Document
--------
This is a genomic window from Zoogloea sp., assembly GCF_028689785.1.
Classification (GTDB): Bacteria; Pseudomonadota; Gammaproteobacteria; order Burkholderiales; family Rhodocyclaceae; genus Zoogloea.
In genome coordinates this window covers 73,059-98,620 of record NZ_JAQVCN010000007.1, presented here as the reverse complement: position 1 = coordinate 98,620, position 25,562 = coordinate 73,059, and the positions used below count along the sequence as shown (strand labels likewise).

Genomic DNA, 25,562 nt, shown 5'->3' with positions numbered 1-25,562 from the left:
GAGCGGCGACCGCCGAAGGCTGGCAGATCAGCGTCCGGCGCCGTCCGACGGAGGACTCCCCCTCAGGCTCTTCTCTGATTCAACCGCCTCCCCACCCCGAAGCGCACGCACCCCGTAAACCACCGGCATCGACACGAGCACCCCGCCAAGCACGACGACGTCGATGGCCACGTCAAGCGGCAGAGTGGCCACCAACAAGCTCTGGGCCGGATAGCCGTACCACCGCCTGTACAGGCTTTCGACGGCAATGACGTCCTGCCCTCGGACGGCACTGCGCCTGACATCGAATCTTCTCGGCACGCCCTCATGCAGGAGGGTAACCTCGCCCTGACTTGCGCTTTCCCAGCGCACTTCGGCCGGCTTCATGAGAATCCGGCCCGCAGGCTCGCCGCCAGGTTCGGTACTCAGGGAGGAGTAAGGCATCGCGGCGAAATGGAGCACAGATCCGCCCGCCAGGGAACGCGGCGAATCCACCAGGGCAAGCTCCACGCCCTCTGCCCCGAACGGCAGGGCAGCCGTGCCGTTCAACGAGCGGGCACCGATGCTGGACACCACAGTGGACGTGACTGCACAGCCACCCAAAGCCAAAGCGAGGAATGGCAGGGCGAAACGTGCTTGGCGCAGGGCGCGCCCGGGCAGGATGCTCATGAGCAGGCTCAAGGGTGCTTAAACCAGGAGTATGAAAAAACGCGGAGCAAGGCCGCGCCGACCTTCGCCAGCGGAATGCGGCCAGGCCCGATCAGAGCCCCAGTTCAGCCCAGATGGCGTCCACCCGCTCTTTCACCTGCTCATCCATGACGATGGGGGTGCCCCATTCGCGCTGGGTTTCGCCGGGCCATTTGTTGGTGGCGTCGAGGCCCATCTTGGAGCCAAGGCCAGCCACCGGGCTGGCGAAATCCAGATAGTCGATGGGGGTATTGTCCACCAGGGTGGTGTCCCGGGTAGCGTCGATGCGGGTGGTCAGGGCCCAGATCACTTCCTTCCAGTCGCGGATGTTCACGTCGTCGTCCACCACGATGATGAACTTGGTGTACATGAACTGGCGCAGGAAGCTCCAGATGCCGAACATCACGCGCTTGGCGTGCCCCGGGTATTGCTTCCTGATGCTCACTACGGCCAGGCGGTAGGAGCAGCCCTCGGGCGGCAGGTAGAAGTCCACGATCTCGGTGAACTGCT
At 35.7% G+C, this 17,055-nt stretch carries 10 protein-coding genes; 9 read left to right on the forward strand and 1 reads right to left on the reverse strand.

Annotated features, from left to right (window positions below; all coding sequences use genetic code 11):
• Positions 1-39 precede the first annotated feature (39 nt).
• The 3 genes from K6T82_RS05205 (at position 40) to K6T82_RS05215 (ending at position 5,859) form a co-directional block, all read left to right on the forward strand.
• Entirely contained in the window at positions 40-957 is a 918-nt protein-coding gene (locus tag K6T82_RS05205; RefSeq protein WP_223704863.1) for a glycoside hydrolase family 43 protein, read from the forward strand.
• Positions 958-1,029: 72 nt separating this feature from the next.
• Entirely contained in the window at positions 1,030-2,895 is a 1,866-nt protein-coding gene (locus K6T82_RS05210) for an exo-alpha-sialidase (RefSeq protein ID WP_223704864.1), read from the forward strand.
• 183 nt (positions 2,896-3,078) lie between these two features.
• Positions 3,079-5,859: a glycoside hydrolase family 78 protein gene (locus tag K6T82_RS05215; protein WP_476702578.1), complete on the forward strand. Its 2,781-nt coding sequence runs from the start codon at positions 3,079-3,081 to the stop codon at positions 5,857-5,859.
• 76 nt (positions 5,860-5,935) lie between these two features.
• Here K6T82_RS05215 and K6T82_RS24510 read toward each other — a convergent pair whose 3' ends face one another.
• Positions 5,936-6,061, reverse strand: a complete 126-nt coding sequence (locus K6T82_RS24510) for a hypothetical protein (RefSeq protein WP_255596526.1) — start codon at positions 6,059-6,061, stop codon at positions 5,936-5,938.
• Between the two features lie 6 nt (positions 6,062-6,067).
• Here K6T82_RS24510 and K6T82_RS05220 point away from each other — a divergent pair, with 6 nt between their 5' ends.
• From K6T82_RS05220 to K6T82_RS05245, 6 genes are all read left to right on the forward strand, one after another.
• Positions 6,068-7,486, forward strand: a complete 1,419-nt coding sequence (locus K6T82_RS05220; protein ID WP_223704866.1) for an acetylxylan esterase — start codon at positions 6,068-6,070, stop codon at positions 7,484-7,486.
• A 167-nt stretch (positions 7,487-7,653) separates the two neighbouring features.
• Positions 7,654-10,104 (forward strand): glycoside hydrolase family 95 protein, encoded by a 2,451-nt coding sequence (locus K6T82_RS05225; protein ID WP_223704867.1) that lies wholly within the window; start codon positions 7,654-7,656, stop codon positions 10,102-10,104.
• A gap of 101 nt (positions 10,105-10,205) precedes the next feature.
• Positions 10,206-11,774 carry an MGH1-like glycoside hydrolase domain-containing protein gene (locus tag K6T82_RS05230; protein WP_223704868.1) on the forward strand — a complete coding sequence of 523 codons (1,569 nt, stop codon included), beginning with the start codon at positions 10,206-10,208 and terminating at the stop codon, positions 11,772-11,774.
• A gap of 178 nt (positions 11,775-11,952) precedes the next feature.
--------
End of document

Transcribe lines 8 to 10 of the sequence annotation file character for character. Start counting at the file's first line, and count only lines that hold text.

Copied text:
• Positions 1-39 precede the first annotated feature (39 nt).
• The 3 genes from K6T82_RS05205 (at position 40) to K6T82_RS05215 (ending at position 5,859) form a co-directional block, all read left to right on the forward strand.
• Entirely contained in the window at positions 40-957 is a 918-nt protein-coding gene (locus tag K6T82_RS05205; RefSeq protein WP_223704863.1) for a glycoside hydrolase family 43 protein, read from the forward strand.